“Pay attention to me!”
Like the first episode, this one moved along pretty slowly, revealing just enough to keep interest up. A slow start does not mean a disappointing start. I loved this episode every bit as much as the first one. These first two episodes feel like the set-up of bigger things to come. Judging by the last few minutes, those bigger things may be coming as soon as next week.
We got to spend a lot of time with Victor Frankenstein and his creation, the newly named Proteus; one of the two “gentlemen” of Verona. Proteus picked his name by flipping through Shakespeare and randomly throwing his finger on a page, picking whatever name he landed on (not unlike how Caesar chose his name in Conquest of The Planet of The Apes). One of these days, a character’s finger will land on “And”, and a confusing time will be had by all.
In Greek mythology, Proteus is an ocean-dwelling shape-shifter. In Penny Dreadful, he’s a creature sewn together from the parts of other men. His mind came from a whaler, and he’s kind of shape-shifter (if a poor one). So he’s batting 1.000.
The time we spent with Frankenstein and Proteus were some of the best moments of the episode. Comical, and more than a little touching. I had a smile on my face the entire time they toured the city. The wonder in Proteus’ eyes was unmistakable. Every animal was a miracle. He quickly learned to enjoy eating as much as crazy, Ukrainian Helena. Though he had the jumbled memories of his past life, he was seeing the world for the first time. Alex Price turned in a great performance in this episode. He was captivating every time he was on the screen. Still, I couldn’t help but wonder if someone was going to recognize him. I assume that Frankenstein gathered the pieces for Proteus from local sources. Surely there are those who knew the man he used to be. I kept waiting for someone to see him, recognize him, remember he was dead, then go screaming into the night.
The only reason the moments with Proteus weren’t the absolute best scenes in this episode was because Eva Green turned in another stellar performance. She was mysterious and slinky until she got to the titular séance. She channeled a few spirits and fell into full possessed mode: saying terrible things in creepy voices, speaking in tongues, slamming doors shut with her mind, standing on a table and bending backwards, etc. It’s was a lengthy scene, filled with things we don’t fully understand yet. It was also extremely creepy. It was a well-done scene that Eva Green absolutely crushed.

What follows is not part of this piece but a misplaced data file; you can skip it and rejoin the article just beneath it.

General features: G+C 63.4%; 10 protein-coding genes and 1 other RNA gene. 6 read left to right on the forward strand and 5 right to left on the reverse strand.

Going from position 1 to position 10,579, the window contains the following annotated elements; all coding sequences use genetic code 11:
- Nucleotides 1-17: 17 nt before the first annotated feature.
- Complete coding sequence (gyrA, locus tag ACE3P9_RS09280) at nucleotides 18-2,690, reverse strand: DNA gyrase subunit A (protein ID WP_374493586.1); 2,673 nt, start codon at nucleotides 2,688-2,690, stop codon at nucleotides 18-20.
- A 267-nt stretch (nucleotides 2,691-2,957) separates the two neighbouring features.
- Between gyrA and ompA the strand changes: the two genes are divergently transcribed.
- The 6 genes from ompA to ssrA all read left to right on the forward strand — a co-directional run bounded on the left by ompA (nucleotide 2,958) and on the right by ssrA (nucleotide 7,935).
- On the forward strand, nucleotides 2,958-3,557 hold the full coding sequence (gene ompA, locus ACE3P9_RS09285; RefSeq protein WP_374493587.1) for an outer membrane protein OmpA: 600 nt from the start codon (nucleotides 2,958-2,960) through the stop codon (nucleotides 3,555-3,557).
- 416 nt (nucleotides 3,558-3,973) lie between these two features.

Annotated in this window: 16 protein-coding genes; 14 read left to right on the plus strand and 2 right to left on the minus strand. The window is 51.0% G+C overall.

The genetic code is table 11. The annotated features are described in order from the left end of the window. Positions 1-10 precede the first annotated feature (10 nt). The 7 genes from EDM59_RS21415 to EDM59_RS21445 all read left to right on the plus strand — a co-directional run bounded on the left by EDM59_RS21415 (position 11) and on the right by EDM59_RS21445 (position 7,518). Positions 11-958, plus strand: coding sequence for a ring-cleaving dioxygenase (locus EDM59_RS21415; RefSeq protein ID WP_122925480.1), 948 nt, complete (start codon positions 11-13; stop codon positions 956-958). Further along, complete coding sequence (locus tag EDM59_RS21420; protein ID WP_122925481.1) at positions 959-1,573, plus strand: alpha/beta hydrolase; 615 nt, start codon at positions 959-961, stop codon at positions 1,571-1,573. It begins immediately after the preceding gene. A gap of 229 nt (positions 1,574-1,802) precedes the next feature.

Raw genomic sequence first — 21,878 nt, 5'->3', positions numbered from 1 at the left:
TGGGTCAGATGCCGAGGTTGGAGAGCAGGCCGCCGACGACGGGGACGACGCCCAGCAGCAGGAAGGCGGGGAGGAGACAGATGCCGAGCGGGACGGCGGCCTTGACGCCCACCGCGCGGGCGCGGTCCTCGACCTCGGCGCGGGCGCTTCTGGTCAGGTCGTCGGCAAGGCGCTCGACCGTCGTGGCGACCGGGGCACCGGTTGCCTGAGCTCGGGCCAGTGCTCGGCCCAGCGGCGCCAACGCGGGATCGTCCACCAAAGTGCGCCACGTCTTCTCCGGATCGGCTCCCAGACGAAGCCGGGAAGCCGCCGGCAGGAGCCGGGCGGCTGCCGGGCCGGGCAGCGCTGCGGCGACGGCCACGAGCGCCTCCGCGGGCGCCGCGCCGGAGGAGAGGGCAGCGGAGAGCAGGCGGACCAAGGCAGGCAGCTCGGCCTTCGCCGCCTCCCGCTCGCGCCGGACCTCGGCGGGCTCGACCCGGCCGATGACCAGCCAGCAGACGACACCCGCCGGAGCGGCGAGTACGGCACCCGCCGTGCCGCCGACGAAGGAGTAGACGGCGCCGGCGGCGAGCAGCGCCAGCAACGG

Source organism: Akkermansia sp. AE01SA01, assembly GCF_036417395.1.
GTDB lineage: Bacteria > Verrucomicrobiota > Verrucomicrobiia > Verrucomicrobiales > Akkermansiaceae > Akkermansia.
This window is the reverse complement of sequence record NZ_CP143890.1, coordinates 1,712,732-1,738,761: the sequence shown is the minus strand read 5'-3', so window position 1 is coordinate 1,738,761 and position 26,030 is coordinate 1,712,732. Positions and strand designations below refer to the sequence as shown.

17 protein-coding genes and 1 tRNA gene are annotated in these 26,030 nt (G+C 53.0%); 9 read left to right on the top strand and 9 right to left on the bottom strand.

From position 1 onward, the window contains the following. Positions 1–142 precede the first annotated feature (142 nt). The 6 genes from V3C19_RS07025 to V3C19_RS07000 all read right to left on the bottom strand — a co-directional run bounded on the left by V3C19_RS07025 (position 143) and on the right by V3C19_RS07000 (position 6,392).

We didn’t see much of trick-shooting superstar Ethan Chandler in this episode, and what we did see was him possibly being a werewolf (or Jack the Ripper, or Mr. Hyde, or a Ripperwolf), then trying desperately to score a date with Billie Piper’s Brona Croft: an Irish hooker with a heart of gold. And more than a touch of the consumption.
The consumption, by the way, did not stop Dorian Gray from being interested in her. On the contrary, her disease excited him. Apparently living a hedonistic lifestyle means loving when a prostitute coughs blood in your face. I don’t remember Wilde talking about that, but it’s been a while since I’ve read the book. “I’m an immortal sex-fiend. Nothing revs my engine like a lunger coughing up some blood in the throes of passion.” Victorian London was weird.
We got a few literary references in this episode. On top of the aforementioned Shakespeare and an introduction to Dorian Gray, we also were recited a few lines of Wordsworth’s poem, “Lines Written in Early Spring”, the most telling coming from the mouth of Frankenstein: “What man has made of man.” I doubt Wordsworth was talking about a man creating man out of the remains of other men, but I have no way of knowing that for sure.
The rest of this week will find me greeting new acquaintances by saying, “How do you do? My name is Mr. Proteus,” in the most earnest way possible. Then, as they walk away, I will say, “Who wants to know they are hunted by the devil?” in a low growl. I will invite you to do the same. Should be a fun week.